Ahura Mazda/Angra Mainyu

Anodized aluminum (electronic heat-sinks)
5" x 5.25" x 4.5"
6" x 7" x 3"

Ahura Mazda is the god of Zoroastrianism (from ancient Persia, now Iran.) Zoroaster was one of the first monotheists; his Ahura Mazda was the one true god, bringer of both light and darkness. Ahura Mazda had various personified aspects, and darkness and evil was personified as Angra Mainyu. As Zoroastrianism evolved, Angra Mainyu was elevated to a near-equal of Ahura Mazda, and Zoroastrianism became the most purely dualistic religion that I know of.

Ever since I the time I first heard of Zoroastrianism when I was 13, I have thought that seeing the universe as the battleground of two evenly matched gods of good and evil explained a lot more about the way things are than does monotheism. Perhaps the Greek view of numerous squabbling gods is even better, but not so economical.

I think that Evil must remain a part of our vocabulary. Without it, doing good is a wimpy concept.

Another fascinating aspect of this sculpture is that it is just two electronic heat-sinks. These finned hunks of aluminum are designed to carry heat away from the vital innards of industrial power electronics. They were both designed by a nominally rational and utilitarian process for basically the same function, yet they look so different. Why?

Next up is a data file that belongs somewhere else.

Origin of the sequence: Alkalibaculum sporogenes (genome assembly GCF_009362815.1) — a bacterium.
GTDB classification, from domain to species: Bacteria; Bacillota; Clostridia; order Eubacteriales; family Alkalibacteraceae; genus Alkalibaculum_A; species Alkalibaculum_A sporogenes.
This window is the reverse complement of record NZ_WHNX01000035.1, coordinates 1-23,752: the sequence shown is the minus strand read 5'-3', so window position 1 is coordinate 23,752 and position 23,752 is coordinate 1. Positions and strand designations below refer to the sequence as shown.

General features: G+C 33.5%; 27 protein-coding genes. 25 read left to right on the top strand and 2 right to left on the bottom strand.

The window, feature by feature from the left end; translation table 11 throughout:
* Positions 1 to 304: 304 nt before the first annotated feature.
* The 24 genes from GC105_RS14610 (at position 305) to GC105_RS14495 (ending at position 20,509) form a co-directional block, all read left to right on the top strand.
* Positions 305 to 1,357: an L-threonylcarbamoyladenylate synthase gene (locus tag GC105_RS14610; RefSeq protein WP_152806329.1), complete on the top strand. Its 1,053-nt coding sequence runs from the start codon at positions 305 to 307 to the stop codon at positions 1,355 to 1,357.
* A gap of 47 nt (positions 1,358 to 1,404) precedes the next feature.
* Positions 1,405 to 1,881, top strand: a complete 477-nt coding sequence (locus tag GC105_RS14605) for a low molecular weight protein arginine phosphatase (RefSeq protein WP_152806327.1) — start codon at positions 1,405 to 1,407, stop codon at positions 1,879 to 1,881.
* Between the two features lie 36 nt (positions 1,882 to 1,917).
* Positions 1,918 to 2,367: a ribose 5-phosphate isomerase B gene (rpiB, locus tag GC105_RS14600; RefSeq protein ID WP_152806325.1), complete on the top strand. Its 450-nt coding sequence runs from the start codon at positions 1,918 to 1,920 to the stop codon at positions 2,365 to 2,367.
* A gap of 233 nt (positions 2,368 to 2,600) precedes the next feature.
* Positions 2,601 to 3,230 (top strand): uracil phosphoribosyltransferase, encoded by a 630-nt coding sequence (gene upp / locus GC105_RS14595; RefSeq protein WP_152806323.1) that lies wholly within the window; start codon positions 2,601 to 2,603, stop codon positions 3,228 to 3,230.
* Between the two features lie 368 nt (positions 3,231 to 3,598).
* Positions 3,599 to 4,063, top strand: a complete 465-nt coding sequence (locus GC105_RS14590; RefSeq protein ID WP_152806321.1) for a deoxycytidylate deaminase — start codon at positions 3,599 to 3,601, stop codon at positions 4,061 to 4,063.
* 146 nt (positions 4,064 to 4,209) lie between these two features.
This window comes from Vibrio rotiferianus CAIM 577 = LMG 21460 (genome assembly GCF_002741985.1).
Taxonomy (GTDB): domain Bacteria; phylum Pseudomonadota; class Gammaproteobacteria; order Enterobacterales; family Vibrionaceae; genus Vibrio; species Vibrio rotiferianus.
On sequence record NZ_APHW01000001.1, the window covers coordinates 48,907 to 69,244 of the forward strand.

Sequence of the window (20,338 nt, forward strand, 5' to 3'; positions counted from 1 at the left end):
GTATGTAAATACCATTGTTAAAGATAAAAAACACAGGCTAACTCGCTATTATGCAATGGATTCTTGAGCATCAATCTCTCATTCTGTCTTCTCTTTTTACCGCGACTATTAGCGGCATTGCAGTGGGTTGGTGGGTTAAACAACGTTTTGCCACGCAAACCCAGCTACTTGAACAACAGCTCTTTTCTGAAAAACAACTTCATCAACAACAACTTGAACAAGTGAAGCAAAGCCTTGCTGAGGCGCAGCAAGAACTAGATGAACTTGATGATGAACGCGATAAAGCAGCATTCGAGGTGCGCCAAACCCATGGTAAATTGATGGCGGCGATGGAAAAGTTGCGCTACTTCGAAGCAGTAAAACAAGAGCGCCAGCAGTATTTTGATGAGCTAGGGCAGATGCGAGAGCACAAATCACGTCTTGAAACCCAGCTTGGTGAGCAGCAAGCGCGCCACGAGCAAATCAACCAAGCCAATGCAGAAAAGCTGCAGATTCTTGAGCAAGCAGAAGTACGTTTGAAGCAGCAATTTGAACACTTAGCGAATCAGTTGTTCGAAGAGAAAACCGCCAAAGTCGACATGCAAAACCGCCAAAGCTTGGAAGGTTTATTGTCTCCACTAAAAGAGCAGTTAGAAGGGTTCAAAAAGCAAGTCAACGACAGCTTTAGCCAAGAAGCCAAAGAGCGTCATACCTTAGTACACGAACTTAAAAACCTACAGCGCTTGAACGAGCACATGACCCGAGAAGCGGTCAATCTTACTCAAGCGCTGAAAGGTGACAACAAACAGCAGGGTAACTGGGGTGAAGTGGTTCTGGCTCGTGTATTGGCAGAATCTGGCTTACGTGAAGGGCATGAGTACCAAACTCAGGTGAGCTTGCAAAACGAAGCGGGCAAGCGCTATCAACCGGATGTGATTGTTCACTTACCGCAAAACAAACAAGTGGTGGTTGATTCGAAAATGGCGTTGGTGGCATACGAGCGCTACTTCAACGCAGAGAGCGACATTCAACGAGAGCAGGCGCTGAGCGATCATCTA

First, know that quality heat sinks are normally black because they radiate heat better. However heavy-duty heat sinks like these are used with fan cooling, which greatly increases the heat transfer to the air, and makes direct radiation of heat relatively unimportant. So they really could be any color. Color then becomes basically an aesthetic (or marketing) decision. Black is conventional, and won't offend anyone. Gold might jazz up your product and increase your sales. If you are cheap, you could use bare aluminum, but that might look, well, cheap...

There's more to the iconic difference than just color, though. Those horns and diagonal fins definitely make Angra Mainyu the Darth Vader of heat-sinks. The basic shape difference comes from the requirements of the thing to be cooled. The sun-disk on Ahura Mazda is a smoothed area where a round semiconductor device is mounted. The central placement leads naturally to a pleasing radial symmetry. I don't know why the symmetry is broken by the different fin lengths on top and bottom v.s. sides, but it does add to the visual interest.

In contrast, Angra Mainyu appears to have been made to cool a rectangular package bolted onto its one flat face. The two fat arms are an attempt to most effectively remove the heat from the hot-spot in the center Even high-power semiconductors can be fairly small, and this makes heat-removal a challenge.

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